Moultrie Products
Whitetail Deer
Contributors to this thread:
nutritionist 23-Mar-16
MK111 23-Mar-16
nutritionist 23-Mar-16
BullBuster 28-May-19
kyrob 19-Apr-20
Bow Man 27-Apr-20
From: nutritionist
This year i'll have 2 education plots in Wisconsin. One will focus on the native grasses as well as 15 different mixes.

My main one will have over 40 species of forages from kale to rutabaga to plantain to the many various clovers. We will have time lapse photos showing growth as well as a day 50-55 scissor clipping of the forages to send to the feed testing lab to show people how these forages test on protein, minerals and energy. I will also measure the sward density to show people an amount of forage per acre.

My question to the folks out here is...what types of information do you feel might be useful for an education plot? I'm open to suggestions.

From: MK111
As I'm only 4 years into food plot planting, grass and weed control would be helpful. After reading your research on name brand and brown bag seed results, this year I just ordered brown bag seed of the same type as name brand seed. That's excellent info.

From: nutritionist
I actually have a business with a friend that is called brown bag organics. Maybe when we both arent so damn busy that we will launch it online and to the united states.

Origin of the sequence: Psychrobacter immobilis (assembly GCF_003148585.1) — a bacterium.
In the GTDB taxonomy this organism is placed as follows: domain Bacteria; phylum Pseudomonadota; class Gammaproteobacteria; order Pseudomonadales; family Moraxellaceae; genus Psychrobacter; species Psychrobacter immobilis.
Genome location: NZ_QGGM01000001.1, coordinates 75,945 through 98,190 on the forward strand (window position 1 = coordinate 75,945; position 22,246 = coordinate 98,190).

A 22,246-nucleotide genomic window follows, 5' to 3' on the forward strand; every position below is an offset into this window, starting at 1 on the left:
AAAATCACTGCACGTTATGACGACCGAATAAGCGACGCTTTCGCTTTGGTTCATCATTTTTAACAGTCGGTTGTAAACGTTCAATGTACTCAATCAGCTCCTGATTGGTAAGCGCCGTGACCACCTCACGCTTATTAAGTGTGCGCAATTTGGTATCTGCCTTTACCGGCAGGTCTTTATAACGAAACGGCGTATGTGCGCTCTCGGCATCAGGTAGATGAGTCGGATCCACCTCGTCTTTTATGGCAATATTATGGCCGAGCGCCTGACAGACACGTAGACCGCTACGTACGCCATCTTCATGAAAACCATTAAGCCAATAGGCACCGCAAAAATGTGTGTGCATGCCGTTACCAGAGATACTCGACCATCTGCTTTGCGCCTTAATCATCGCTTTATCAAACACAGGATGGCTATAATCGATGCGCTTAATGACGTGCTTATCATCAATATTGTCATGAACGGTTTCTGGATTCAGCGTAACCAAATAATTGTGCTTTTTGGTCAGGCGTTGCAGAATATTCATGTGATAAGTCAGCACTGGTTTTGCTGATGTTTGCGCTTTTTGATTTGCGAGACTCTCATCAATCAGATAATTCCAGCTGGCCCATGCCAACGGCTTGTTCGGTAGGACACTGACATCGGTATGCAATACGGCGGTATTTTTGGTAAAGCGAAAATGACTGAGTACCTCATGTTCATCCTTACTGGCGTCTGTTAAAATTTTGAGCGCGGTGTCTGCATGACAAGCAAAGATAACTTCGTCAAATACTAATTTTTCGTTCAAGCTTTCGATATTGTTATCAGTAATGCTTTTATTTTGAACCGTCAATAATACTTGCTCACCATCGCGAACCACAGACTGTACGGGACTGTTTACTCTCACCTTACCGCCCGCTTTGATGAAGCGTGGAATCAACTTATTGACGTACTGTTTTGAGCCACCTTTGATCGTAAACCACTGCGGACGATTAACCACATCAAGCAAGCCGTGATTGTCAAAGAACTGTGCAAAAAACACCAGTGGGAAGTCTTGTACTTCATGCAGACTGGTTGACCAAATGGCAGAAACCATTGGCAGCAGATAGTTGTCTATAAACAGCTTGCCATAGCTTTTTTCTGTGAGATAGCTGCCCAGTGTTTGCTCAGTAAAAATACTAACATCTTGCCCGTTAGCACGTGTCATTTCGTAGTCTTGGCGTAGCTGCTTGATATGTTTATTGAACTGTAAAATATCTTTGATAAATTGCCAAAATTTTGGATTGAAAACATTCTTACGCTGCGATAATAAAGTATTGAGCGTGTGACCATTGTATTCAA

He sells a few organic products that the deer industry and food plotters would be interested in and ive formulated a few organics in my past life that i sell to my friends but i should release them to the public.

From: BullBuster
Drought, cold and pH tolerance are always very big issues to me as well as browse tolerance.

From: kyrob
Shipping costs. LOL I was planning on buying a 50 lb bag of soybeans from a place in Wisconsin and they wanted $150.00 to ship them to KY. Needless to say I hit the delete key. I planted several types of brassicas I got from GranpaRays last year and they did great. Deer didn't hit them to hard as they probably wasn't used to them but hopefully they will this year. I would like to know if you can plant ladino clover and soybean or lablab in the same plot and will the clover keep on going for a few years after the other is done.

From: Bow Man
Perennial clovers do well planted in the fall. Could be overseeded into a soybean or lablab field.

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